Triathlon Bikes: Cervelo vs Specialized vs Trek vs Felt vs Giant

Triathlon Bikes: Cervelo vs Specialized vs Trek vs Felt vs Giant


– Versus Giant Bikes
versus Cervelo versus … (background noise drowns out other sounds) Oh yeah, no doubt. Don’t make eye contact,
don’t make eye contact. (upbeat music) What’s up, Trainiacs? Continuing on yesterday’s tone, if you haven’t seen that, by the way, A, make sure you subscribe, so that you don’t miss these killer videos, and B, go check it out right there. I wanna talk about Felt
bikes versus Giant Bikes versus Cervelo versus
Specialized versus Trek, and why thus far, I have
chosen to ride Cervelo. Now, the way that I look
at these five companies, is there’s basically three groups. In the first group, I’m gonna
lump Felt and Giant together. I understand that those companies are very aggressively
trying to buy market share by lowering the prices of their bikes. That said, also what I hear, is that when these companies are pressed for more data on the
testing and the engineering that goes into their bikes,
it’s a little bit lacking. Now, does that mean
that it’s a worse bike? Don’t know. I have heard a few more stories, though, of say Giant’s being not nearly as stiff and Felt occasionally having defects. Now, also, that said, I have heard that these companies very quickly step up to the plate to fix
these problems when they happen, so you can get into these
bikes for a lower price point, knowing that there might
be a little bit of hassle in the quality of the bike,
but they do stand behind it. Now, the Felt IA10 in the
2017 model costs 6500 dollars, Canadian dollars, IE, Monopoly money, and with that, you get deep
section training wheels, however, they are still heavy, they aren’t gonna be your
primary racing wheels, but you get electronic shifting with Di2. The Giant Trinity Advanced
Pro Number 1 2017 model is 5299, with that you get
outright training wheels, not even deep, and Ultegra Di2. Not to say that we wanna
kinda normalize things across the board and
assume that a proper set of racing wheels is gonna cost you anywhere between about a thousand
and two thousand dollars, and that we want to get everything to the same spec mechanical group of Di2, which ends up costing in between, again, one and two thousand dollars. That gets the Felt to about 7500 dollars and the Giant to around 7299. Now, the second group in this list is where Cervelo slots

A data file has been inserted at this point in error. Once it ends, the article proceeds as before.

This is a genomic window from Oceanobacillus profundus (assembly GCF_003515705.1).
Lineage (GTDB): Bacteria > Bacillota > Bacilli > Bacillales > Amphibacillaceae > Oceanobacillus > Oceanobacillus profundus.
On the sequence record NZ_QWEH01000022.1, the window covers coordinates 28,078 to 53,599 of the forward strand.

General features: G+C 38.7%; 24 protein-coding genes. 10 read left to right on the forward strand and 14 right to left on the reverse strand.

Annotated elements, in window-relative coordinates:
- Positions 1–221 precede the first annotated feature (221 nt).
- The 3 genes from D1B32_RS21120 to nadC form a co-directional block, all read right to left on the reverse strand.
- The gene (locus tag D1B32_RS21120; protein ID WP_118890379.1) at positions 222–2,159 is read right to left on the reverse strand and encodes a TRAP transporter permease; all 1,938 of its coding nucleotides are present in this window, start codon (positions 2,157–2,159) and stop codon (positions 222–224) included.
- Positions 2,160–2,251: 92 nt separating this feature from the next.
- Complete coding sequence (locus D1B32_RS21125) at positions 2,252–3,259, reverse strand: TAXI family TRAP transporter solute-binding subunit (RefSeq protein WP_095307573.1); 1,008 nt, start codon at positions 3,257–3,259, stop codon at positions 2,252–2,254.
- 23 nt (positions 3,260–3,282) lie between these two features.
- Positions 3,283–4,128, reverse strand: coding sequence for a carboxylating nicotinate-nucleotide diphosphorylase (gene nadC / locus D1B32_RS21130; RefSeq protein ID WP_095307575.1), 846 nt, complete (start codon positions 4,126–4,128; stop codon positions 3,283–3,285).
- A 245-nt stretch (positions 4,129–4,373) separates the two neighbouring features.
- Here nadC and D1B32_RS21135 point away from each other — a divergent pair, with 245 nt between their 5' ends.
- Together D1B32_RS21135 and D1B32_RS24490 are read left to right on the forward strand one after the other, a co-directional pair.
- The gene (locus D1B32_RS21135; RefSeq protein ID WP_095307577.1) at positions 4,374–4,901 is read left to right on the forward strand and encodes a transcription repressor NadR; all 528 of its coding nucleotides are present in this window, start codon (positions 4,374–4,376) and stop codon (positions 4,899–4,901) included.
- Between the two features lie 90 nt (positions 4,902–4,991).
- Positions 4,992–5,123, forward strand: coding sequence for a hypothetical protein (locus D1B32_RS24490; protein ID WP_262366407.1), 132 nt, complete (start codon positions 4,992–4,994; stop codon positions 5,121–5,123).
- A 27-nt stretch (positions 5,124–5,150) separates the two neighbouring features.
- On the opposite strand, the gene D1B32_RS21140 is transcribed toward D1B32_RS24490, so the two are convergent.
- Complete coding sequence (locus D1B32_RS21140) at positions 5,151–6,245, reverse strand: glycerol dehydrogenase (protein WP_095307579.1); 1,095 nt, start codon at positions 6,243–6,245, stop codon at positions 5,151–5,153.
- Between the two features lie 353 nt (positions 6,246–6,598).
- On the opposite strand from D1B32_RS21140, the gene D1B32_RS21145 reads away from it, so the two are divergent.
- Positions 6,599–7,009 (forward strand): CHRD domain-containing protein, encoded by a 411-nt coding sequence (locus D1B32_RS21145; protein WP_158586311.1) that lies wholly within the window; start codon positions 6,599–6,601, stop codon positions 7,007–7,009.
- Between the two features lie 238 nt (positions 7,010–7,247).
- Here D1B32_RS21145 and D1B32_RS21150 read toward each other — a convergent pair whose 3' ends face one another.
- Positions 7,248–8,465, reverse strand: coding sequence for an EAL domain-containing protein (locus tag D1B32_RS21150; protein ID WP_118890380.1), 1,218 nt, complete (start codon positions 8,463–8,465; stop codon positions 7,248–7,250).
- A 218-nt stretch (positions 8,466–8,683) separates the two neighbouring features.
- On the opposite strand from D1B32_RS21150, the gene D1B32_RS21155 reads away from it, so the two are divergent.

in, and in my opinion, those are the companies that
spend a fair bit on research, but their bikes aren’t
wildly over expensive, and in this group I put Cervelo and Trek. These are the companies that when reps start getting questioned about the process of designing a bike, the aerodynamics, the research that’s put into it, the engineering, the layout, the process of getting a bike into people’s
arms and under their crotch, they put a lot of effort into it, but they’re not just gouging you through the nose with the cost, and the bikes that I looked at with them is the Trek Speed Concept
7.5 2017 model, and for that, all you get is training
wheels and SRAM Force. Level that out with a set of race wheels and Di2 electronic
shifting gets you to 8299, about a thousand dollars more than the Felt and the Giant. The Cervelo P3 Altegra, granted
this is 2016, costs 5999. For that, you get training wheels, but you get electronic shifting with Di2, level that out and you come to 7999. Now, the last group in this list is where Specialized slots
in, and this is the group of companies that I think
are probably overpriced, but at least they put a ton
of research into their bikes, and the reason that I say this, is anytime that I’ve tried
to compare bike for bike and match up the specs, like for instance, when I was buying the Cervelo S3 Roadbike, I was comparing it to a Specialized Venge, and when I matched it up
as closely as possible, for some reason, the